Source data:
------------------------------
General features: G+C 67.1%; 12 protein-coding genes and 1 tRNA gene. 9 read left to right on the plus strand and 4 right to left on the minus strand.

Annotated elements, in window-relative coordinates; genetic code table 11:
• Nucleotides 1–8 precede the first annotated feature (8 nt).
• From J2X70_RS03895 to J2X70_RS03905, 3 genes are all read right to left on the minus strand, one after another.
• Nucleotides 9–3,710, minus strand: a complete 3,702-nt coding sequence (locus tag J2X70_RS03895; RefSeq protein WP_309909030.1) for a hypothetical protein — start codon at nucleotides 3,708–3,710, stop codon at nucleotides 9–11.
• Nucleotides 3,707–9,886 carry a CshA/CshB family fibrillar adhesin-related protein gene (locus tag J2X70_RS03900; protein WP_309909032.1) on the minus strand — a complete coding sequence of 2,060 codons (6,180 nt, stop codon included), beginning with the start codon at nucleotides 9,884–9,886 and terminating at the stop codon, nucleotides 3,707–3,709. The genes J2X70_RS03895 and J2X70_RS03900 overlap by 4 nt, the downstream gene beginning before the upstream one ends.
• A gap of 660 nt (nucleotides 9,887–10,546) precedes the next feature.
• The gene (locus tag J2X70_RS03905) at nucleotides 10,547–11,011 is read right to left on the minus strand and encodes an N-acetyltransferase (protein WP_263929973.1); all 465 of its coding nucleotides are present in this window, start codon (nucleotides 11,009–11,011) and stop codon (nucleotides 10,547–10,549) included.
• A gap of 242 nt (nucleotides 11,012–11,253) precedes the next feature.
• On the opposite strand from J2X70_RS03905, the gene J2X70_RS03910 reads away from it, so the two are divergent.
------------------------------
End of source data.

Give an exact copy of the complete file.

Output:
General features: G+C 67.1%; 12 protein-coding genes and 1 tRNA gene. 9 read left to right on the plus strand and 4 right to left on the minus strand.

Annotated elements, in window-relative coordinates; genetic code table 11:
• Nucleotides 1–8 precede the first annotated feature (8 nt).
• From J2X70_RS03895 to J2X70_RS03905, 3 genes are all read right to left on the minus strand, one after another.
• Nucleotides 9–3,710, minus strand: a complete 3,702-nt coding sequence (locus tag J2X70_RS03895; RefSeq protein WP_309909030.1) for a hypothetical protein — start codon at nucleotides 3,708–3,710, stop codon at nucleotides 9–11.
• Nucleotides 3,707–9,886 carry a CshA/CshB family fibrillar adhesin-related protein gene (locus tag J2X70_RS03900; protein WP_309909032.1) on the minus strand — a complete coding sequence of 2,060 codons (6,180 nt, stop codon included), beginning with the start codon at nucleotides 9,884–9,886 and terminating at the stop codon, nucleotides 3,707–3,709. The genes J2X70_RS03895 and J2X70_RS03900 overlap by 4 nt, the downstream gene beginning before the upstream one ends.
• A gap of 660 nt (nucleotides 9,887–10,546) precedes the next feature.
• The gene (locus tag J2X70_RS03905) at nucleotides 10,547–11,011 is read right to left on the minus strand and encodes an N-acetyltransferase (protein WP_263929973.1); all 465 of its coding nucleotides are present in this window, start codon (nucleotides 11,009–11,011) and stop codon (nucleotides 10,547–10,549) included.
• A gap of 242 nt (nucleotides 11,012–11,253) precedes the next feature.
• On the opposite strand from J2X70_RS03905, the gene J2X70_RS03910 reads away from it, so the two are divergent.